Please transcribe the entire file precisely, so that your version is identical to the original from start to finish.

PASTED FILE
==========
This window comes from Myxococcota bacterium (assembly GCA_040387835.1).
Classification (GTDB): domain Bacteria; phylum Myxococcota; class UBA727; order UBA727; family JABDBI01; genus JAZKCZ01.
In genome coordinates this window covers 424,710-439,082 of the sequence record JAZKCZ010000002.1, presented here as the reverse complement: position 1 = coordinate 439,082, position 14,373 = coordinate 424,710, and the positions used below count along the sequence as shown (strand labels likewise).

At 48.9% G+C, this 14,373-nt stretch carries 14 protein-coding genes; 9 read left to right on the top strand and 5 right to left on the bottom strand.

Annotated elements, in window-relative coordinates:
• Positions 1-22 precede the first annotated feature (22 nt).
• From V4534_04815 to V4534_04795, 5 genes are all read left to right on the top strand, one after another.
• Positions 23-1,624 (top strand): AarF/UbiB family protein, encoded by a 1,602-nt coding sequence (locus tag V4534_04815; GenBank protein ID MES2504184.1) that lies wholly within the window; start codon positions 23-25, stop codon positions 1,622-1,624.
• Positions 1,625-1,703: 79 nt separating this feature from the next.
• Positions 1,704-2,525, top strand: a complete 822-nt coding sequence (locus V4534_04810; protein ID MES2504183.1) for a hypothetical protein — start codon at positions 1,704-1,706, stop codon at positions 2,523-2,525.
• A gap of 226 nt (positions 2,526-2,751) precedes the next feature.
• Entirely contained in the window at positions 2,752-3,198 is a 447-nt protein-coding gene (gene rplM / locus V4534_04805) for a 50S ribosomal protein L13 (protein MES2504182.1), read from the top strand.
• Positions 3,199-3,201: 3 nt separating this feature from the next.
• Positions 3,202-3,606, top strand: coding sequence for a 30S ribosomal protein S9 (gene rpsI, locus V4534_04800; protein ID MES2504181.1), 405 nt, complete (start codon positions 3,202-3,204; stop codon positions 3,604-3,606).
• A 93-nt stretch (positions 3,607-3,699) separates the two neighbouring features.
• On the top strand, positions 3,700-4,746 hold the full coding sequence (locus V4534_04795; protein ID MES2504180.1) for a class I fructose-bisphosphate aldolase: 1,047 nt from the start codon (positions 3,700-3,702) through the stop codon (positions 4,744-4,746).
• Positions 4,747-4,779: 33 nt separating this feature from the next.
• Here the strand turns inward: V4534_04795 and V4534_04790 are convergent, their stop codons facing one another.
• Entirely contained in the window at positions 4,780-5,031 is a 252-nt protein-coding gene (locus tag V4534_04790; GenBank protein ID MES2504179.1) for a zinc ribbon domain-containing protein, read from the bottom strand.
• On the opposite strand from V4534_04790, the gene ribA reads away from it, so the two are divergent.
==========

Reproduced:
This window comes from Myxococcota bacterium (assembly GCA_040387835.1).
Classification (GTDB): domain Bacteria; phylum Myxococcota; class UBA727; order UBA727; family JABDBI01; genus JAZKCZ01.
In genome coordinates this window covers 424,710-439,082 of the sequence record JAZKCZ010000002.1, presented here as the reverse complement: position 1 = coordinate 439,082, position 14,373 = coordinate 424,710, and the positions used below count along the sequence as shown (strand labels likewise).

At 48.9% G+C, this 14,373-nt stretch carries 14 protein-coding genes; 9 read left to right on the top strand and 5 right to left on the bottom strand.

Annotated elements, in window-relative coordinates:
• Positions 1-22 precede the first annotated feature (22 nt).
• From V4534_04815 to V4534_04795, 5 genes are all read left to right on the top strand, one after another.
• Positions 23-1,624 (top strand): AarF/UbiB family protein, encoded by a 1,602-nt coding sequence (locus tag V4534_04815; GenBank protein ID MES2504184.1) that lies wholly within the window; start codon positions 23-25, stop codon positions 1,622-1,624.
• Positions 1,625-1,703: 79 nt separating this feature from the next.
• Positions 1,704-2,525, top strand: a complete 822-nt coding sequence (locus V4534_04810; protein ID MES2504183.1) for a hypothetical protein — start codon at positions 1,704-1,706, stop codon at positions 2,523-2,525.
• A gap of 226 nt (positions 2,526-2,751) precedes the next feature.
• Entirely contained in the window at positions 2,752-3,198 is a 447-nt protein-coding gene (gene rplM / locus V4534_04805) for a 50S ribosomal protein L13 (protein MES2504182.1), read from the top strand.
• Positions 3,199-3,201: 3 nt separating this feature from the next.
• Positions 3,202-3,606, top strand: coding sequence for a 30S ribosomal protein S9 (gene rpsI, locus V4534_04800; protein ID MES2504181.1), 405 nt, complete (start codon positions 3,202-3,204; stop codon positions 3,604-3,606).
• A 93-nt stretch (positions 3,607-3,699) separates the two neighbouring features.
• On the top strand, positions 3,700-4,746 hold the full coding sequence (locus V4534_04795; protein ID MES2504180.1) for a class I fructose-bisphosphate aldolase: 1,047 nt from the start codon (positions 3,700-3,702) through the stop codon (positions 4,744-4,746).
• Positions 4,747-4,779: 33 nt separating this feature from the next.
• Here the strand turns inward: V4534_04795 and V4534_04790 are convergent, their stop codons facing one another.
• Entirely contained in the window at positions 4,780-5,031 is a 252-nt protein-coding gene (locus tag V4534_04790; GenBank protein ID MES2504179.1) for a zinc ribbon domain-containing protein, read from the bottom strand.
• On the opposite strand from V4534_04790, the gene ribA reads away from it, so the two are divergent.